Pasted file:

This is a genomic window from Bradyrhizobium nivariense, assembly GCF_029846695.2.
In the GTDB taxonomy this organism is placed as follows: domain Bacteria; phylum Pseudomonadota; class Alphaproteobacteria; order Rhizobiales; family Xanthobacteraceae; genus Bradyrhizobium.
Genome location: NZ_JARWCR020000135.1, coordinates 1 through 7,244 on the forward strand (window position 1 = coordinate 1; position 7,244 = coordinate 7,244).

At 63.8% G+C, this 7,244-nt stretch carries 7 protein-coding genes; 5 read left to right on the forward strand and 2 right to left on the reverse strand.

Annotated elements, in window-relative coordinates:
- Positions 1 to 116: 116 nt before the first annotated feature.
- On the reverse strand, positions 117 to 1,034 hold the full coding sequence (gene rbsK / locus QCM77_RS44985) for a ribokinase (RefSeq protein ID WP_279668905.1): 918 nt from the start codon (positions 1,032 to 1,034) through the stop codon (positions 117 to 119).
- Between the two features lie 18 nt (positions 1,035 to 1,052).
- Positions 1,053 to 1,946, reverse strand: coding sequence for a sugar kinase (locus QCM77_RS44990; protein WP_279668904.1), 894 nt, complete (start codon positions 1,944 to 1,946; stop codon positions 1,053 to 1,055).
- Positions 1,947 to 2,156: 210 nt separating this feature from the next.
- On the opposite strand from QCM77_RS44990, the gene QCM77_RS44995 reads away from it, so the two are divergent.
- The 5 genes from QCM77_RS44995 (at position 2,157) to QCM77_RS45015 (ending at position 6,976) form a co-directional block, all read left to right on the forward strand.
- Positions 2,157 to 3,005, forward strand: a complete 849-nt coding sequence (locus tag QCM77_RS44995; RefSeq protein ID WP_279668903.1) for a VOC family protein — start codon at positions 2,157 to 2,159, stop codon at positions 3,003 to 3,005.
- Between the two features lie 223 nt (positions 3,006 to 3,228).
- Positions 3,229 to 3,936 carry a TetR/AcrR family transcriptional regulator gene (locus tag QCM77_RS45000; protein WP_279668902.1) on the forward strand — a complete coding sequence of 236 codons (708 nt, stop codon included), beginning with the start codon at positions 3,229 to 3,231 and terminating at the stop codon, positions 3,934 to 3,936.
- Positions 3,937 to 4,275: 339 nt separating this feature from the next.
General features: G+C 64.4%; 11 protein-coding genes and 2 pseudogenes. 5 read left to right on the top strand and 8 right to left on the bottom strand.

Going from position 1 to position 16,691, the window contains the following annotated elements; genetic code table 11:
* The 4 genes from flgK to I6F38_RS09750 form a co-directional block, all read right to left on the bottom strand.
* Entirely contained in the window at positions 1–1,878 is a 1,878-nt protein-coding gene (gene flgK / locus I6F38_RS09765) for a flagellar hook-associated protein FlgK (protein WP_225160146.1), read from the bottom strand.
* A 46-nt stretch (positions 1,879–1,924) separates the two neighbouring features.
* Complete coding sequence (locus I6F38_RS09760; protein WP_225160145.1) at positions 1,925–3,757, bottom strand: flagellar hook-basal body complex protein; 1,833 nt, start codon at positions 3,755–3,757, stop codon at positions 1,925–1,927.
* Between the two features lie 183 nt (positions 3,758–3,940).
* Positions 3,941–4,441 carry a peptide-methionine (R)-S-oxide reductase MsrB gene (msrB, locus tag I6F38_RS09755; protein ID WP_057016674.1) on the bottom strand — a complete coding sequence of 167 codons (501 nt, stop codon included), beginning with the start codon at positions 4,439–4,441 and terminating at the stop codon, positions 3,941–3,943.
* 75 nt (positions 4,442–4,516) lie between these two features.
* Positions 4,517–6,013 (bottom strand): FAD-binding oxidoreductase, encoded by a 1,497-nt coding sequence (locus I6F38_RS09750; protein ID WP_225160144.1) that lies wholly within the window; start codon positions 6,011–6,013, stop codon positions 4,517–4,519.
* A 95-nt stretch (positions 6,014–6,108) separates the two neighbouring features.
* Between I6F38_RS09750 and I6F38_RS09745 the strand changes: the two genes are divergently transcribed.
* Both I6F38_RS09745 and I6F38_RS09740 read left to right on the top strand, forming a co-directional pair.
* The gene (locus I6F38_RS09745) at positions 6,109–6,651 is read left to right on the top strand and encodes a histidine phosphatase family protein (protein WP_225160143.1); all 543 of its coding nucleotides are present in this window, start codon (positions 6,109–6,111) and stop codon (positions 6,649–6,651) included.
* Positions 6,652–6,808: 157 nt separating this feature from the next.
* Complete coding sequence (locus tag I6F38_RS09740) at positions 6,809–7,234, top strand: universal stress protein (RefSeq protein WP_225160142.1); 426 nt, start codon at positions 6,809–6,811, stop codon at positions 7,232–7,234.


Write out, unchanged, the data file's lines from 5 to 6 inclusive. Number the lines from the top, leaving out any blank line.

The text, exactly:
Annotated elements, in window-relative coordinates:
- Positions 1 to 116: 116 nt before the first annotated feature.